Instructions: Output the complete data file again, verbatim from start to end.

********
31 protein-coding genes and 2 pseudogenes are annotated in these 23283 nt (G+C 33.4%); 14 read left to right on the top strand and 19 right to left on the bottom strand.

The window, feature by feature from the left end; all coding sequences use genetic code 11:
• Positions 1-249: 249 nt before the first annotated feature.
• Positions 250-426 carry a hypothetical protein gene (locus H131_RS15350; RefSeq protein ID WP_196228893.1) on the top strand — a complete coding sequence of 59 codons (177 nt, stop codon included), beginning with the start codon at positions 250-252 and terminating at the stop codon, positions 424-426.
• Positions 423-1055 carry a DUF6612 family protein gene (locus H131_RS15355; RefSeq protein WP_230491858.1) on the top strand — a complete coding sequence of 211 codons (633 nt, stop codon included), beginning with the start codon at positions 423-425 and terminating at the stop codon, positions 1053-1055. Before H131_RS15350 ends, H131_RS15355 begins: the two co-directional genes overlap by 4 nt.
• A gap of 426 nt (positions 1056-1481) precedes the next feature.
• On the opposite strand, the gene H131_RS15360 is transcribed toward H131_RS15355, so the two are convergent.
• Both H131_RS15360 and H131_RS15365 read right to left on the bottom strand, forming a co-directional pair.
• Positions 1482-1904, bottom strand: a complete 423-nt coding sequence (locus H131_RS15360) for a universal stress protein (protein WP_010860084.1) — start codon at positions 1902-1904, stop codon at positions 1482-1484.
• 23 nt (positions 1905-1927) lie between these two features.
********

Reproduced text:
31 protein-coding genes and 2 pseudogenes are annotated in these 23283 nt (G+C 33.4%); 14 read left to right on the top strand and 19 right to left on the bottom strand.

The window, feature by feature from the left end; all coding sequences use genetic code 11:
• Positions 1-249: 249 nt before the first annotated feature.
• Positions 250-426 carry a hypothetical protein gene (locus H131_RS15350; RefSeq protein ID WP_196228893.1) on the top strand — a complete coding sequence of 59 codons (177 nt, stop codon included), beginning with the start codon at positions 250-252 and terminating at the stop codon, positions 424-426.
• Positions 423-1055 carry a DUF6612 family protein gene (locus H131_RS15355; RefSeq protein WP_230491858.1) on the top strand — a complete coding sequence of 211 codons (633 nt, stop codon included), beginning with the start codon at positions 423-425 and terminating at the stop codon, positions 1053-1055. Before H131_RS15350 ends, H131_RS15355 begins: the two co-directional genes overlap by 4 nt.
• A gap of 426 nt (positions 1056-1481) precedes the next feature.
• On the opposite strand, the gene H131_RS15360 is transcribed toward H131_RS15355, so the two are convergent.
• Both H131_RS15360 and H131_RS15365 read right to left on the bottom strand, forming a co-directional pair.
• Positions 1482-1904, bottom strand: a complete 423-nt coding sequence (locus H131_RS15360) for a universal stress protein (protein WP_010860084.1) — start codon at positions 1902-1904, stop codon at positions 1482-1484.
• 23 nt (positions 1905-1927) lie between these two features.